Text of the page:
Editors' Choice


Phase One Capture One Pro 9.1
Photographers spend years amassing all of the photographic tools that they need to get the shot that they want, and then sometimes they spend their post-processing time in only one program, like Photoshop or Lightroom. The software you use to adjust your images should be as robust and varied as the tools you use to capture your photos. These picks for the Editors’ Choice Software category handle one (or more) tasks exceptionally well.


Alien Skin Exposure X2


Originally introduced in December 2015, Exposure X is a photo editor that works with every step of the editing process. It also can be used as a stand-alone tool or a plug- in for Lightroom and Photoshop. Alien Skin Software upgraded Exposure to X2 with some new features based on user feedback. You’ll now find a histogram panel, a tool to adjust capture time (if your camera still thinks you’re in Europe or Asia) and advanced selection tools. New presets round out the package, as well, and existing users get a discounted upgrade to the new version.


Anthropics Landscape Pro

Anthropics Landscape Pro

Anthropics Landscape Pro is an application designed for one particular job, editing and enhancing landscape images. Landscape Pro handles RAW files and can be used as a stand-alone or as a Photoshop plug-in. Some of the available editing features include changing an image’s lighting source and color temperature and the ability to adjust the “time of day” or from sunrise to sunset. It also has automatic area selection and targeted editing for precise adjustments. It comes with an easy-to-use slider interface, and built-in presets and filters.


DxO Optics Pro 11

DxO Optics Pro 11

We picked DxO Optics Pro 10 last year, and this year DxO Optics Pro 11 continues adding to the great features in the editing program. Best is the new PRIME 2016 Noise Reduction feature. This tool allows photographers to salvage noisy photos and take high ISO images without losing detail. It’s ideal for those who like to take low-light, high-ISO images. Optics Pro 11 also adds a full-screen mode to help with selecting, rating and rejecting images. It comes with a new automated spot- weighted corrections tool that uses face detection for intelligent tone mapping.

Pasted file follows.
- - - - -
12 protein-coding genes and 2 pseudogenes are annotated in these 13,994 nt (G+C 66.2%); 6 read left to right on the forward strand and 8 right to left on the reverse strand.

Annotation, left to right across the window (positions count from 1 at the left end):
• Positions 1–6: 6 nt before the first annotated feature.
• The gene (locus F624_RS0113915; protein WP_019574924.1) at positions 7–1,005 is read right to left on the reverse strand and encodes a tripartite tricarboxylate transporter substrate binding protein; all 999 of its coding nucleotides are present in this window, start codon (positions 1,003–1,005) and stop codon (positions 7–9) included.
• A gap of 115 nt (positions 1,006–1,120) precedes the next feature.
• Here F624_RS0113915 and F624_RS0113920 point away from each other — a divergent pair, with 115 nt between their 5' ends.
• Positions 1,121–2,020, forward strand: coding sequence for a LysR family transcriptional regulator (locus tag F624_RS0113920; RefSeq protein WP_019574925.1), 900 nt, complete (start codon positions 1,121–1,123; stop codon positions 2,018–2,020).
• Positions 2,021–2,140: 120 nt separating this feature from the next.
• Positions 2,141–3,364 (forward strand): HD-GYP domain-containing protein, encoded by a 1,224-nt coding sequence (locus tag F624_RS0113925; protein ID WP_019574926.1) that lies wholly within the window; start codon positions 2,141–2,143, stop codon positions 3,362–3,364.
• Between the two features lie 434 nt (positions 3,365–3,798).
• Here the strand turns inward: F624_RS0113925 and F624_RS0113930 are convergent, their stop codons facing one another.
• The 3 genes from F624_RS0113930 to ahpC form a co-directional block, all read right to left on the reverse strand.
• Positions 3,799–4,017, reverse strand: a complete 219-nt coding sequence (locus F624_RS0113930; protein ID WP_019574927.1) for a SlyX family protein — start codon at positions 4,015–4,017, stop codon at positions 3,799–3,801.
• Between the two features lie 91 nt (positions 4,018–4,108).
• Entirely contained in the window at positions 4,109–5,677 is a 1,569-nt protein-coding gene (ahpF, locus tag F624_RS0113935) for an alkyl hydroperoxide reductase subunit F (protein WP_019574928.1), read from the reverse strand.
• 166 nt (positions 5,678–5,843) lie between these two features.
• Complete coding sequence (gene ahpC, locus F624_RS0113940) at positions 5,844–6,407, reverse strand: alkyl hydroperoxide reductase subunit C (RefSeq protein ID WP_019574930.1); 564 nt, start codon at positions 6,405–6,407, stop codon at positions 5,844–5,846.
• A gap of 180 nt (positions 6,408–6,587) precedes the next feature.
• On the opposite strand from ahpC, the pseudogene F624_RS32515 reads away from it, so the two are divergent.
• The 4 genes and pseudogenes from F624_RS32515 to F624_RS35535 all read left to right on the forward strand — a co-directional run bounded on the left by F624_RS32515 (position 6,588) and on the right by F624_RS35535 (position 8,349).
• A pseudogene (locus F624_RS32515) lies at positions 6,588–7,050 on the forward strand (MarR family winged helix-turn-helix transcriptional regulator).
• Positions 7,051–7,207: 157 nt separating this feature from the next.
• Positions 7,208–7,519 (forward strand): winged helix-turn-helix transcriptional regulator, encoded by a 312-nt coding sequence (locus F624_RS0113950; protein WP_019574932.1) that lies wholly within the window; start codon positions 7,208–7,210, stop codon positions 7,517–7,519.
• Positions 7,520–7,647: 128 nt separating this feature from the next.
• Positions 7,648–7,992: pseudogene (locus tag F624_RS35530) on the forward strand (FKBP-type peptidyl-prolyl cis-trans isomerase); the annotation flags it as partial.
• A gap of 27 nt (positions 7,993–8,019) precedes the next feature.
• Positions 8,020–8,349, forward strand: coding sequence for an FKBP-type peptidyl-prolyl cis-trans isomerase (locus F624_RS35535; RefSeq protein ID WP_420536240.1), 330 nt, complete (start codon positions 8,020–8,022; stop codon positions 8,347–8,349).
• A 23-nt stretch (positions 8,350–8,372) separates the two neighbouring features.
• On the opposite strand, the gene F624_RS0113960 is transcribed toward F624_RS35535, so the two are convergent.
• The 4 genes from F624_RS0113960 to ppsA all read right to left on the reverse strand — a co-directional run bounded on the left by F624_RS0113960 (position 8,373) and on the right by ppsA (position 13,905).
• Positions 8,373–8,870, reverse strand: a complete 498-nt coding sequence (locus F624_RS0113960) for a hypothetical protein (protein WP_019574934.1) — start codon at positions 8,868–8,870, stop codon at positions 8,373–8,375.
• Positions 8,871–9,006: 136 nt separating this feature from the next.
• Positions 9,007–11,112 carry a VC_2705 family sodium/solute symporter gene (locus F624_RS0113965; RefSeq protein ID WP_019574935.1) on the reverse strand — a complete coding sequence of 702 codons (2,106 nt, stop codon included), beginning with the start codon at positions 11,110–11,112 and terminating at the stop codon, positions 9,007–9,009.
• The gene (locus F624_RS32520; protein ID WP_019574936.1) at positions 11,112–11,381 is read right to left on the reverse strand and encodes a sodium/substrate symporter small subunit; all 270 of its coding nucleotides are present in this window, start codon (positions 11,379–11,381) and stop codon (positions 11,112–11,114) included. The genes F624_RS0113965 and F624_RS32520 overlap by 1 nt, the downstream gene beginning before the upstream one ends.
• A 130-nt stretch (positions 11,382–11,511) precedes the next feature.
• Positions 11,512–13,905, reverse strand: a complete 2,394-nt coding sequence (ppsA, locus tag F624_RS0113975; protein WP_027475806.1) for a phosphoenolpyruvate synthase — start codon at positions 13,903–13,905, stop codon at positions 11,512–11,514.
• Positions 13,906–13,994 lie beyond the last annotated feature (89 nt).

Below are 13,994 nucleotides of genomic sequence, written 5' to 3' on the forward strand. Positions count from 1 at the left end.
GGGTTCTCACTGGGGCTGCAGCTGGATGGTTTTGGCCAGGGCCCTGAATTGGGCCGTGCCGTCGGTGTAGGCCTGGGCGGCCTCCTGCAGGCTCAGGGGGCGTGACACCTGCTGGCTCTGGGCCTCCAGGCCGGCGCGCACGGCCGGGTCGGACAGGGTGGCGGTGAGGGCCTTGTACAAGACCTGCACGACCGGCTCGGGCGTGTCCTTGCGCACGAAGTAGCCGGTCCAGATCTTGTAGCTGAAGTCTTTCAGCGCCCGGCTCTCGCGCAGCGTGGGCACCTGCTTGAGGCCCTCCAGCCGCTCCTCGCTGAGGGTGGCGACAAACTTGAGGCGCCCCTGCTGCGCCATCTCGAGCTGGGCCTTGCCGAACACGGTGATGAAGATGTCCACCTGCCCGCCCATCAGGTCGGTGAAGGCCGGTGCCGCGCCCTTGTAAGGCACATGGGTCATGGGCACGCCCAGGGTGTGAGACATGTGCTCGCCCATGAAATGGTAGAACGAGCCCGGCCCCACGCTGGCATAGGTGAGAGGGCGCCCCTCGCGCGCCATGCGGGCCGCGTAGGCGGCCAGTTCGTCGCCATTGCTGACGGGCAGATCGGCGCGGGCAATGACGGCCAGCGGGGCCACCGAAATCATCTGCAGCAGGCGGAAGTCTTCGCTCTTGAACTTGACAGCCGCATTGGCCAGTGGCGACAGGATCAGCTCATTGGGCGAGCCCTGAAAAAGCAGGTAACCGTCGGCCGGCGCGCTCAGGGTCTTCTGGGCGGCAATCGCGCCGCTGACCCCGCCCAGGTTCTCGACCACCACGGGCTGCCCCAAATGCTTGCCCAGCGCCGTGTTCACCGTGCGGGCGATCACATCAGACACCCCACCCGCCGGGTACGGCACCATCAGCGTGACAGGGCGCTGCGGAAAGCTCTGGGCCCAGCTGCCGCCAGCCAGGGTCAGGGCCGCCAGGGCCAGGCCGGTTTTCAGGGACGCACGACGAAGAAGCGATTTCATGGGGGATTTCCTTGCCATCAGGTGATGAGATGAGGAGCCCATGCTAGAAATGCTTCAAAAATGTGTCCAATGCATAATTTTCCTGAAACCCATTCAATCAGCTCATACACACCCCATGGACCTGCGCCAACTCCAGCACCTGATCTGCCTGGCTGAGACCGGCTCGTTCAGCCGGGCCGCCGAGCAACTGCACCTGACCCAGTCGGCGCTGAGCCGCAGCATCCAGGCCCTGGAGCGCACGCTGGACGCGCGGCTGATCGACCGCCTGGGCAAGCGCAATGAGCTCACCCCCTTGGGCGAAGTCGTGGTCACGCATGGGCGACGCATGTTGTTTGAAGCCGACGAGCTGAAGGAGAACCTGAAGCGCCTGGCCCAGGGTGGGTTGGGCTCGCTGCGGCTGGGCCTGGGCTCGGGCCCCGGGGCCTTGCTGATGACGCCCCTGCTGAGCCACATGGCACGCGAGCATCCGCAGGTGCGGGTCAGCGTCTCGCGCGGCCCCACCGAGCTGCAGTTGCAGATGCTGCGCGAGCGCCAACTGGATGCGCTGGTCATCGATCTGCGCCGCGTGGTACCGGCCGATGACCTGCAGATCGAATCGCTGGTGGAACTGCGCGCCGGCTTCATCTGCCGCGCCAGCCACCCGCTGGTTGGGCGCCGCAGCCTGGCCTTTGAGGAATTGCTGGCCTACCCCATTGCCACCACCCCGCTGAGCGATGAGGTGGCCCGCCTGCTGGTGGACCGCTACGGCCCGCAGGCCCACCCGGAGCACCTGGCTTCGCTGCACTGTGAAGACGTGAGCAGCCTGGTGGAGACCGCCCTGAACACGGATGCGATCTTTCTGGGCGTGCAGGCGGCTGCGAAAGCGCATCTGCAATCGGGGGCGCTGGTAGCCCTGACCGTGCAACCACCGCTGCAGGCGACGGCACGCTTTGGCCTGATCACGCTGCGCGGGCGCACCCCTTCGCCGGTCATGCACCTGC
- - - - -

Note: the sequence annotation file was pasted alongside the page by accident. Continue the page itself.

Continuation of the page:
Macphun Aurora HDR

Co-developed with HDR fanatic Trey Ratcliff, Aurora HDR was built specifically to create and edit High Dynamic Range images. From minimalist HDR adjustments to complete, highly stylized images, Aurora can handle it all. Ratcliff helped build a series of Signature Pro presets that yield results almost instantly. Aurora HDR features precise color and toning controls to precisely direct how vibrant or extra-vibrant various areas of the image appear. It works with RAW, JPEG, and TIFF files. The application also has detail enhancement to ensure that details don’t get washed out in the HDR process.


Phase One Capture One Pro 9.1

Phase One Capture One Pro 9.1

While Capture One Pro 9 has been out since 2015, this year Phase One released a significant update to the program with a small update to the version number. Specifically, Phase One focused on fashion and still-life photographers with this update. Phase One added workflow-accelerating features and integrated some existing tools to create a more streamlined workflow process. It’s all supposed to make the program’s tethering abilities faster and more intuitive. New workflow tools include a rotatable live view and improved shortcuts. “Copy from last” is a time-saver for someone editing a batch of similar shots. We also like the new color editor tools that add uniformity sliders for saturation and lightness.

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